We had our first snow this week, a bit of wet stuff that melted on the ground because hadn't even had our first freeze yet. I'm loving this autumn - I still have flowers blooming in pots on the patio and front porch. I'm fairly certain that has never happened this late in the year before.

Even though I'm reading two books right now that I'm really enjoying, it's been slow going on the book reading front this week. I've been voraciously reading everything I can find about the situation at the University of Missouri situation, the debates, and the terror attacks on Paris. It's been an interesting, often frightening week in our world.

This Week I'm:

Listening To: I finished A Visit From The Goon Squad on Friday (review tomorrow) and will start Cry The Beloved Country tomorrow.

Watching: Miss H and I have been watching some movies this past week including "Cinderella," which I reviewed Friday, "Pitch Perfect 2," and "Bring It On." Every time we watch "Bring It On" now, I wonder what the heck I was thinking letting her start watching it as young as she did!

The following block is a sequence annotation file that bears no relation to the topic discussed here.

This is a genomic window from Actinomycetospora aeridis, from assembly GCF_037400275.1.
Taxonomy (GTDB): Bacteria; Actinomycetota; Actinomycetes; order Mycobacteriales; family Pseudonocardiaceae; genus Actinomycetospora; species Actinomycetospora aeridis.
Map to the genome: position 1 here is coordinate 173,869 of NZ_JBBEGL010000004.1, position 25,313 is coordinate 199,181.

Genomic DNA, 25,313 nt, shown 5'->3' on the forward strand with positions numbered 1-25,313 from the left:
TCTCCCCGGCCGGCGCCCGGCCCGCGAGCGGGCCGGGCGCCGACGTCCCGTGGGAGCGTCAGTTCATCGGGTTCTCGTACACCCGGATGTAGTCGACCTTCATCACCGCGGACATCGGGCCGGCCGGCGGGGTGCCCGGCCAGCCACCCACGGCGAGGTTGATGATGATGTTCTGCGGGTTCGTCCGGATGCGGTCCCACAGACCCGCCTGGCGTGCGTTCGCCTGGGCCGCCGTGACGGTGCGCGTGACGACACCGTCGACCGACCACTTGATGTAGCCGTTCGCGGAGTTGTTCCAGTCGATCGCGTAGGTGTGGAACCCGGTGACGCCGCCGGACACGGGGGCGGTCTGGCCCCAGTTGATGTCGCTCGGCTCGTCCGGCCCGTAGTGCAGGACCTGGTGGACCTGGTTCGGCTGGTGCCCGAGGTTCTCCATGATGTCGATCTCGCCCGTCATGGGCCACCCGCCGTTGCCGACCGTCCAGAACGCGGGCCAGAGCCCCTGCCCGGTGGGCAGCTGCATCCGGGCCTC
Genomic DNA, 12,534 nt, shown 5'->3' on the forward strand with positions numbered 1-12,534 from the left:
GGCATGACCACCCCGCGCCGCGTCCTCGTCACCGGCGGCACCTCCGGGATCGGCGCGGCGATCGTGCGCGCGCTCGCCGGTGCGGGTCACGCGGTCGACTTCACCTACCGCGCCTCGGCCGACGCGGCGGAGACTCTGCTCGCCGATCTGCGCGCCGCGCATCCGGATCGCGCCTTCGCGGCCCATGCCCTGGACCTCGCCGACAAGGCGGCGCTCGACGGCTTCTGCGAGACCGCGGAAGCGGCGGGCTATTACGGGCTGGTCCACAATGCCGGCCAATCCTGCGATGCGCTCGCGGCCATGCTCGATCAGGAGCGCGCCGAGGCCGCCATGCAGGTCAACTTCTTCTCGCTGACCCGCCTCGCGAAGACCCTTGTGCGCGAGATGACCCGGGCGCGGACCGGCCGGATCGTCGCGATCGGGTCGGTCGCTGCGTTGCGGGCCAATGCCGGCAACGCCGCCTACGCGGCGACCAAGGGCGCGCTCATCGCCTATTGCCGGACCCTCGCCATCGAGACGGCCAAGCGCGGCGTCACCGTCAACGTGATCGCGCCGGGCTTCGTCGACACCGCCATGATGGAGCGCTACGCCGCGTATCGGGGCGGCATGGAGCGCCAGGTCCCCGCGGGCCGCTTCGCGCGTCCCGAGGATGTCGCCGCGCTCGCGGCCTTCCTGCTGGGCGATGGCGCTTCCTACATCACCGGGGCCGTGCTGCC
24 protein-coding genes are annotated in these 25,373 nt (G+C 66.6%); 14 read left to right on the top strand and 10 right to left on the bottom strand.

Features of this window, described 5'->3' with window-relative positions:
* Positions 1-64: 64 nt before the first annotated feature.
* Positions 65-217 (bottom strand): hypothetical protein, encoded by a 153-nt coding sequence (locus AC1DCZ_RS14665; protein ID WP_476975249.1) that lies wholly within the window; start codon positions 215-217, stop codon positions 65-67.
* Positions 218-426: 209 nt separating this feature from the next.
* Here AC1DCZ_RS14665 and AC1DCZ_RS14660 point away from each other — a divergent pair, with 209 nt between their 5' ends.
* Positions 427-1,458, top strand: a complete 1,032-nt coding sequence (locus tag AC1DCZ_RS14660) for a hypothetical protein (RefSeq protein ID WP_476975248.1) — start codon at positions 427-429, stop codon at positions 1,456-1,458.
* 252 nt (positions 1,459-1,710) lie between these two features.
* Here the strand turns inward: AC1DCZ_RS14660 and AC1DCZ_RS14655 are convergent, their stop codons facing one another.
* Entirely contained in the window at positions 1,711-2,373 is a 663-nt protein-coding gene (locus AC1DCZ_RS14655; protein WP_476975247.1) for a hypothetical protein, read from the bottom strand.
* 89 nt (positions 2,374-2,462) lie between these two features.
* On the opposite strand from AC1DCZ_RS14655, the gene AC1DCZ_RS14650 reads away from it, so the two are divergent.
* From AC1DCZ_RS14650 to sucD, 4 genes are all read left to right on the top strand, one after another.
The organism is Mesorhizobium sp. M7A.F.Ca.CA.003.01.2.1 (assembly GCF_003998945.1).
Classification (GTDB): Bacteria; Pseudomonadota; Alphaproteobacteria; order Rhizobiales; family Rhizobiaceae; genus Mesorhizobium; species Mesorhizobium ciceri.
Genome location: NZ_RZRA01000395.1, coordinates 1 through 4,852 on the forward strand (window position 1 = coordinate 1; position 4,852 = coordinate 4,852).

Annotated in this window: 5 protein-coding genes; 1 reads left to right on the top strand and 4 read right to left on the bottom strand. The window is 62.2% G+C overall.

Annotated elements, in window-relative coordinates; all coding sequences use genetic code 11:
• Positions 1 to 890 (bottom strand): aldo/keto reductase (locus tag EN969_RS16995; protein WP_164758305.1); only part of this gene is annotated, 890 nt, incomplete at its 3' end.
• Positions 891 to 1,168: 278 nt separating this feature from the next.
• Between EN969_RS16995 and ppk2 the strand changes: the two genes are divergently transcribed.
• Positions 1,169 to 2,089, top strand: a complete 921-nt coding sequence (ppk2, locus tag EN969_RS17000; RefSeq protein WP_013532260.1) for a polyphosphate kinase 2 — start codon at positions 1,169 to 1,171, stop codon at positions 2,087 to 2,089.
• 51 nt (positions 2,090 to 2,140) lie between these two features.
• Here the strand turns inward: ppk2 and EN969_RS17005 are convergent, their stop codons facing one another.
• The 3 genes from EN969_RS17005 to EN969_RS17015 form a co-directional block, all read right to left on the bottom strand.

Reading: Kafka On The Shore, which I'm reading with Ti of Book Chatter and Lila for book club.

Making: Enchiladas, chocolate chip cookies, chicken burgers, and more BLTs - twice, because you have to when you still have homegrown tomatoes on your counter!

Planning: On finishing getting my office back in order so that I can start Christmas gifts this week. Also will be ordering my Christmas cards this week because, by golly, I am getting those things mailed early this year!

Grateful for: Friends that are always up for anything.